The idea behind an image — Francesco Cito
“Eureka!” Archimedes exclaimed, when he found the solution to his thought. When we admire a masterpiece of Michelangelo, it’s hard to imagine the whole studio, the sketches, and drawings executed before the brushes have traced the shapes on the walls. In our super-technological times, we have stopped thinking, relying on the means we use and on good luck, returning to the old concept, dear to certain directors of newspapers, that it is the camera that takes good photos.
Alas, unfortunately it is not, unless we have transmitted our idea to it first. The thought we want to express implies an enormous responsibility; through photographs we pass judgments. Despite what most people believe, photographs do not happen by chance, much less thanks to a super camera. A good photo arises in the head first, even when it is completely random and sudden, for example when shooting a reportage, as one may not always be aware of what might appear turning the corner. But it is also true that a reportage, a photographic history to tell, must to be prepared before and then almost never a photograph is by chance. Our mental preparation puts us in a position to see what appears before us. Some might call it instinct, but without a good idea supporting it, no concept would have any development.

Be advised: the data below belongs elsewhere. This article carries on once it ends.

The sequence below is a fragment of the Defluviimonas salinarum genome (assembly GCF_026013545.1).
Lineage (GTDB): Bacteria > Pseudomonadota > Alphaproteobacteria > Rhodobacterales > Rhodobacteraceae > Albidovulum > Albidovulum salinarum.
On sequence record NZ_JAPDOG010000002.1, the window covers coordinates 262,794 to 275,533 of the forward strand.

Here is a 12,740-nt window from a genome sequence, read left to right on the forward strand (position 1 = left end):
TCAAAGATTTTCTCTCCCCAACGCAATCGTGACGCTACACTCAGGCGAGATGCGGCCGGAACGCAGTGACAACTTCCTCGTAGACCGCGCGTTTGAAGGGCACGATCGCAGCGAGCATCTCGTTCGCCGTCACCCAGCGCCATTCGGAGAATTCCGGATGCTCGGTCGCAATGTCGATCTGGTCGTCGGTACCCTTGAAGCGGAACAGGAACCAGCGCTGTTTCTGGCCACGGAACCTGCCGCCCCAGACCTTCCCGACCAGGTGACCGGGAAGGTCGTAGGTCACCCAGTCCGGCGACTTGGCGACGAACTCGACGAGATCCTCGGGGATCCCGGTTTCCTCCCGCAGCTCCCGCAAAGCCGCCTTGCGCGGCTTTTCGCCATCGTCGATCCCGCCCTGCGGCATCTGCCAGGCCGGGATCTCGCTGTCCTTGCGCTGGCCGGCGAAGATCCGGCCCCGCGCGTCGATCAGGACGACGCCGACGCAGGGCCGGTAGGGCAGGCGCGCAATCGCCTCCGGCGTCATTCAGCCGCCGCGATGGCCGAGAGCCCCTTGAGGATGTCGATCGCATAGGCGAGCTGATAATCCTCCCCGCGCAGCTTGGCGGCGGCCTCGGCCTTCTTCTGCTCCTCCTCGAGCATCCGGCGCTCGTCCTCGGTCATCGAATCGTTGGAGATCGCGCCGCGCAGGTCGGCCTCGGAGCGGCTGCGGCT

Does it look easy?
Francesco Cito was born in Neaples in 1949, and currently lives in Milan. In 1972 he went to London to pursue his career as a professiona photographer, and after a year working for a music magazine, he became a free lance in 1975 and started collaborating with Sunday Times. Through his career ha covered conflicts all over the world: Afghanistan in 1980; the civil war in Lebanon in 1983; in 1984 he went to Palestine to document life conditions in West Bank and in Gaza. In 2002 ha was one of the few who could get in the refugee camp of Jenin during the siege and in Bethlehem. In 1989 he went to Afghanistan to document the Soviet withdrawal and went back in the same area in 1998. In 1990 ha was in Saudi Arabia after Iraq invaded Kuwait. In Italia ha focused his attention on mafia and camorra, as well on social events such the Palio in Siena. In the last years his attention has been drawn to Sardinia. His works have been published on: Epoca, l’Europeo, Illustrazione Italiana, Oggi, Gente, Panorama, L’Espresso, Il Venerdì di Repubblica, Sette-Corriere della Sera, D donna, io Donna, Stern, Frankfurten Allegmain Mag, Die Zeit magazine, Sunday Times magazine, The Obrsever magazine, The Indipendent magazine, Paris Match, Figaro magazine, Life.